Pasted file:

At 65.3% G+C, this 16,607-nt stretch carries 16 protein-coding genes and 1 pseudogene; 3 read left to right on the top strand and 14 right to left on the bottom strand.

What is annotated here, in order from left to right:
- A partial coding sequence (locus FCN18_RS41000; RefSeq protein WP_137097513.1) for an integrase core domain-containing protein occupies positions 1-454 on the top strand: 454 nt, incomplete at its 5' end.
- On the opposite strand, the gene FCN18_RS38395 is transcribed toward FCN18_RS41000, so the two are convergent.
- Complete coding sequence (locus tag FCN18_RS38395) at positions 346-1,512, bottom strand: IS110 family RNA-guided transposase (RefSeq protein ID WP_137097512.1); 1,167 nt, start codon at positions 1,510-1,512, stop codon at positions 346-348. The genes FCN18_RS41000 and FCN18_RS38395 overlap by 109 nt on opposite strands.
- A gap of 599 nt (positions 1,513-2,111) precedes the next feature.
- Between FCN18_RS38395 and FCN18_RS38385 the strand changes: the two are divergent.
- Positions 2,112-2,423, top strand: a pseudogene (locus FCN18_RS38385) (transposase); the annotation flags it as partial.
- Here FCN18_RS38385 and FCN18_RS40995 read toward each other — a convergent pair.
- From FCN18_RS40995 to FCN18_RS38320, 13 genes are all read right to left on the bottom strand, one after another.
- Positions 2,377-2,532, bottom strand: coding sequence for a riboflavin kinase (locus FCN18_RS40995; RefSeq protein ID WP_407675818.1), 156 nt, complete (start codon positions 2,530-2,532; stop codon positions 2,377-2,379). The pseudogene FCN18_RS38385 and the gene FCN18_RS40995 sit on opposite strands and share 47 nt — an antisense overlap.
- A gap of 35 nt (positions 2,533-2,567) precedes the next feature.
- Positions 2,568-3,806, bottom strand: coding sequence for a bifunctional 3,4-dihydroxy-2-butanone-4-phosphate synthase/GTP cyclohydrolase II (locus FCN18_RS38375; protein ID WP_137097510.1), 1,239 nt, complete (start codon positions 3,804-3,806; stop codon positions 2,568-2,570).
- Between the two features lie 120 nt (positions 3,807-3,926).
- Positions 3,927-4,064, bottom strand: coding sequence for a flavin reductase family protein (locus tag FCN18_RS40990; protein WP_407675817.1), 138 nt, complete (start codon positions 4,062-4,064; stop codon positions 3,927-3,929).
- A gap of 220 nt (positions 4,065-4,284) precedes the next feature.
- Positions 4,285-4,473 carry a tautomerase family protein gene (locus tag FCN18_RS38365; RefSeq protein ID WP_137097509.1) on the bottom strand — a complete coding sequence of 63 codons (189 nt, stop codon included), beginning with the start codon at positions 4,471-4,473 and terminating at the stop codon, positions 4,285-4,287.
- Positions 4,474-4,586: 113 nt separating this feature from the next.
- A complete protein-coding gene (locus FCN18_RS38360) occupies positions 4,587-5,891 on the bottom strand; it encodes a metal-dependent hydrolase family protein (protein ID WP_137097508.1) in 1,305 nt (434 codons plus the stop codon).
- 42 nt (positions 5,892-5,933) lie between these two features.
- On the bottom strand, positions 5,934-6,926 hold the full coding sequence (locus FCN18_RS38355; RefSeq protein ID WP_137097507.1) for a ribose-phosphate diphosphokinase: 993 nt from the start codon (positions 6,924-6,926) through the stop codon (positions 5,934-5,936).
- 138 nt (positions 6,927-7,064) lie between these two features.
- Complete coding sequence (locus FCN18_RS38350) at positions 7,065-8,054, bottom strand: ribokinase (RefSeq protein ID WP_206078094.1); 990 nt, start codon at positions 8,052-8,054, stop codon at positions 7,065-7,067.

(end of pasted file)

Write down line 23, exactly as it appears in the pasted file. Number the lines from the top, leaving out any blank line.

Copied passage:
- Complete coding sequence (locus FCN18_RS38350) at positions 7,065-8,054, bottom strand: ribokinase (RefSeq protein ID WP_206078094.1); 990 nt, start codon at positions 8,052-8,054, stop codon at positions 7,065-7,067.